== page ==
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Organisation and timeline

With the Einstein Telescope, European scientists and businesses are building the most accurate gravitational-wave observatory ever. This represents a unique opportunity for researchers, businesses and the regional economy. What will it require to build the telescope, and what steps are the Netherlands, Belgium and Germany taking?

Preliminary work in the Netherlands, Belgium and Germany

A joint candidacy by three different countries, the Netherlands, Belgium and Germany, requires thorough preparation. For this reason, a large number of partners are already working together on the project. Some are investigating the suitability of the ground and bedrock in the region, whilst others are building a network of interested companies and scientific institutions or exploring the Einstein Telescope’s likely economic returns. In the end, the three countries will decide at national government level whether to put forward their border region as a possible location. The following institutions and organizations are already involved:

The Netherlands:

Nikhef (Nationaal Instituut voor Subatomaire Fysica); Open Universiteit (CAROU); Radboud Universiteit; Rijksuniversiteit Groningen; TU Eindhoven; Universiteit van Amsterdam; Universiteit Maastricht; Universiteit Twente; Universiteit Utrecht; Vrije Universiteit Amsterdam; NWO-I; KNMI (Koninklijk Nederlands Meteorologisch Instituut); TNO (Nederlandse organisatie voor Toegepast Natuurwetenschappelijk Onderzoek); Brainport Eindhoven; Discovery Museum Limburg; LIOF; Provincie Limburg; Ministerie van Onderwijs Cultuur en Wetenschap; Ministerie van Economische Zaken en Klimaat


KU Leuven; UC Louvain; Université de Liège; Université de Mons; Université de Namur; Université Libre de Bruxelles; Universiteit Antwerpen; Universiteit Gent; Universiteit Hasselt; Vrije Universiteit Brussel; Agoria – Belgian federation of companies in the manufacturing industry, the digital and telecom sectors; Federaal Wetenschapsbeleid / Politique scientifique fédérale – BELSPO; Fonds de la Recherche Scientifique – FNRS; Fonds voor Wetenschappelijk Onderzoek Vlaanderen – FWO; Pôle Greenwin; Pôle MecaTech; POM Limburg; Skywin; Vlaams Agentschap Innoveren en Ondernemen – VLAIO; Vlaamse Instelling voor Technologisch Onderzoek – VITO; WFG Ostbelgien; Vlaams Ministerie van Economie, Innovatie, Werk, Sociale economie en Landbouw; Vlaams Departement Economie, Wetenschap, en Innovatie – EWI; Provincie Antwerpen; Provincie Vlaams Brabant; Provincie Limburg; Walloon Region


Eberhard Karls Universität Tübingen; Deutsches Elektronen-Synchrotron, Hamburg / Zeuthen; Ruhr University, Bochum; Fraunhofer-Institut für Angewandte Optik und Feinmechanik, Jena; Fraunhofer-Institut für Lasertechnik, Aachen; Fraunhofer-Institut für Produktionstechnologie, Aachen; Friedrich-Alexander-Universität Erlangen-Nürnberg; Friedrich-Schiller-Universität Jena; Goethe-Universität Frankfurt; Karlsruher Institut für Technologie; Laser Zentrum Hannover; Leibniz-Institut für Kristallzüchtung; Leibniz Universität Hannover; Max-Planck-Institut für Gravitationsphysik (Albert-Einstein-Institut), Hannover; Max-Planck-Institut für Gravitationsphysik (Albert-Einstein-Institut), Golm; Physikalisch Technische Bundesanstalt; Rheinische Friedrich-Wilhems-Universität Bonn; RWTH Aachen University; Technische Universität Braunschweig; Technische Universität Darmstadt; Universität Bremen; Universität Hamburg; Universität Heidelberg; Universität Rostock; Westfälische Wilhelms-Universität Münster; AGIT; NMWP; Zenit; Ministerium für Kultur und Wissenschaft des Landes Nordrhein-Westfalen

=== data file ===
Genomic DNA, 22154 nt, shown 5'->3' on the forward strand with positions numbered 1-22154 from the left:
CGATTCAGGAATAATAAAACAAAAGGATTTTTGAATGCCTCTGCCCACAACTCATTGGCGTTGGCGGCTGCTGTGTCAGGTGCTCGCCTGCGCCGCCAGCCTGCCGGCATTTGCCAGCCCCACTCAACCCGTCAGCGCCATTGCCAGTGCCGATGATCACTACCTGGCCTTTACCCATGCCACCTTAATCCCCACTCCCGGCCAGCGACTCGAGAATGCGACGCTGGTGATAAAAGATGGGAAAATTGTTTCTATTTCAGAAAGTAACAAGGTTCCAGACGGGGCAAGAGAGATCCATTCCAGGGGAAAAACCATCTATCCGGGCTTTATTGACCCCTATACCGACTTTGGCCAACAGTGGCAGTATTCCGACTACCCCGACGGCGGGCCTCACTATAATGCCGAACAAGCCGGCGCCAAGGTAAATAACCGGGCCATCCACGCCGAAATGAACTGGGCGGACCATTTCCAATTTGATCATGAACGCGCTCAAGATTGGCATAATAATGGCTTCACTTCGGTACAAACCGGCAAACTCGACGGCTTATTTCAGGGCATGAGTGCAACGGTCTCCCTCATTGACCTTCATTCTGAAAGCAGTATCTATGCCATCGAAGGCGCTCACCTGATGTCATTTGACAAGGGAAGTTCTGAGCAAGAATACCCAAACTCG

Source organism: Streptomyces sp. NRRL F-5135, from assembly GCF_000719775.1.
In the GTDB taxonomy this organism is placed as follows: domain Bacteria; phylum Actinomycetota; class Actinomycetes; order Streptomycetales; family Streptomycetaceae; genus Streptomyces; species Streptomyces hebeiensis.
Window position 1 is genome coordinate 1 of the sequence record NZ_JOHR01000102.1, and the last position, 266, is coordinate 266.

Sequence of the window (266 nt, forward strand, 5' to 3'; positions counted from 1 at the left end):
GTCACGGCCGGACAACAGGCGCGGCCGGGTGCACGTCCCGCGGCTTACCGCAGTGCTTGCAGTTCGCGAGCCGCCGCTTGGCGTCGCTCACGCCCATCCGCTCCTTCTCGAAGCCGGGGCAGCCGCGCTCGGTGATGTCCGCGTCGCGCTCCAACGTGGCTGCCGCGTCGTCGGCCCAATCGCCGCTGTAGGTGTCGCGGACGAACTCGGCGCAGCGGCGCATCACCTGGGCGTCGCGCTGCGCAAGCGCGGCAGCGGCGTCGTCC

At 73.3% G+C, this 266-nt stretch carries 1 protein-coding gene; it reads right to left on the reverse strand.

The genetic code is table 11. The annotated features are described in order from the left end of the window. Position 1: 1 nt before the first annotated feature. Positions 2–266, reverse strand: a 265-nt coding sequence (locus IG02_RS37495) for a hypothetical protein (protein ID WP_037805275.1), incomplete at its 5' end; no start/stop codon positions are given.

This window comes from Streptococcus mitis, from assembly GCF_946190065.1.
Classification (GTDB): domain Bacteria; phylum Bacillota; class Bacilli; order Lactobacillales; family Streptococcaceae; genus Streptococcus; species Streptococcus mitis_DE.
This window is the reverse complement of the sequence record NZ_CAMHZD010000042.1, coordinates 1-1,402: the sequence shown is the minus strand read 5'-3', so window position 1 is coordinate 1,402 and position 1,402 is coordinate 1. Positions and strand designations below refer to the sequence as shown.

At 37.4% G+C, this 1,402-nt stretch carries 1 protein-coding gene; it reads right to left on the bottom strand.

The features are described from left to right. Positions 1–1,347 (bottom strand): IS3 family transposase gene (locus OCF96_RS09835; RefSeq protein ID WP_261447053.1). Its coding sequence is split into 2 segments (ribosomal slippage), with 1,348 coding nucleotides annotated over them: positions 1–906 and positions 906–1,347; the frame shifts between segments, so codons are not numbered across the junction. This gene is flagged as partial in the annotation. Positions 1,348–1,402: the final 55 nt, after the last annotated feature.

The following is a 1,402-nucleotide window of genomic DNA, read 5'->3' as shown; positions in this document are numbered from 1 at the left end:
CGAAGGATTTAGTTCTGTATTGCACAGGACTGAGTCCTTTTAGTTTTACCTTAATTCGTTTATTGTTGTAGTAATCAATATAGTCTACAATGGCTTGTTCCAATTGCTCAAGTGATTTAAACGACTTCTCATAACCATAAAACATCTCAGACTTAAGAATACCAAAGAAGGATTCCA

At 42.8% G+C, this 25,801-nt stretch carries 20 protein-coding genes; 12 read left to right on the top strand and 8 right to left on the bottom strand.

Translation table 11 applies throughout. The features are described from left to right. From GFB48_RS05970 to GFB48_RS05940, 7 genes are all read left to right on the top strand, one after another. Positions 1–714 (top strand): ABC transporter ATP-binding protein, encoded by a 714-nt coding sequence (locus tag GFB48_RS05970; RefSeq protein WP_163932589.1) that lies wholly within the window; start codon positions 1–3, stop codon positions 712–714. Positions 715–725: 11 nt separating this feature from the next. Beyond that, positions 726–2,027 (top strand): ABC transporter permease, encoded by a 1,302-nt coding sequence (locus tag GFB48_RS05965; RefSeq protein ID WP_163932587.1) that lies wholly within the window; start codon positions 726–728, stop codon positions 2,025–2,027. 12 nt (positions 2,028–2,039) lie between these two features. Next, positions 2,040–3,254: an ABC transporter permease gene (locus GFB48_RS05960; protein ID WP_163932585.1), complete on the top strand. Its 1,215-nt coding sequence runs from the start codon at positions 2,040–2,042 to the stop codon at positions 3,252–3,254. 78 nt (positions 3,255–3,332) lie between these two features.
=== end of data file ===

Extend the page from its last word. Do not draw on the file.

European co-operation

Scientists in the Netherlands, Belgium and Germany are part of a larger European ‘ET cooperation’. This collaboration consists of many research institutes all over Europe, all of which want to build an Einstein Telescope in Europe. They are working together on the design of the Einstein Telescope, and wrote a proposal for the European roadmap for large research infrastructures (ESFRI roadmap). At the moment, they are developing and improving technologies, among other things. They will continue to be involved with the Einstein Telescope in the future, regardless of whether or not it comes to the Euregio Meuse-Rhine.

ESFRI roadmap

Before any major piece of research infrastructure is built in Europe, scientists and governments have to determine that the facility really is important for top-level research. This is done through the so-called ESFRI Roadmap, compiled by the European Strategy Forum on Research Infrastructures. The European gravitational-wave researchers worked together on the proposal for this roadmap. They included the border region of the Netherlands, Belgium and Germany as a possible location. In July 2021, the ESFRI forum announced that the Einstein Telescope will receive ESFRI status. This was an important milestone for everyone involved, as it confirms the importance of the Einstein Telescope for Europe.

Candidacies and choice of location

Interested countries in Europe can submit their formal candidacy for the Einstein Telescope. Currently, in addition to our Euregio Meuse-Rhine, Sardinia is also in the race as a possible location. There is a possibility that the German state of Saxony will also join. It is expected that in 2025/2026 it will be announced which location is most suitable and where this state-of-the-art facility will be built.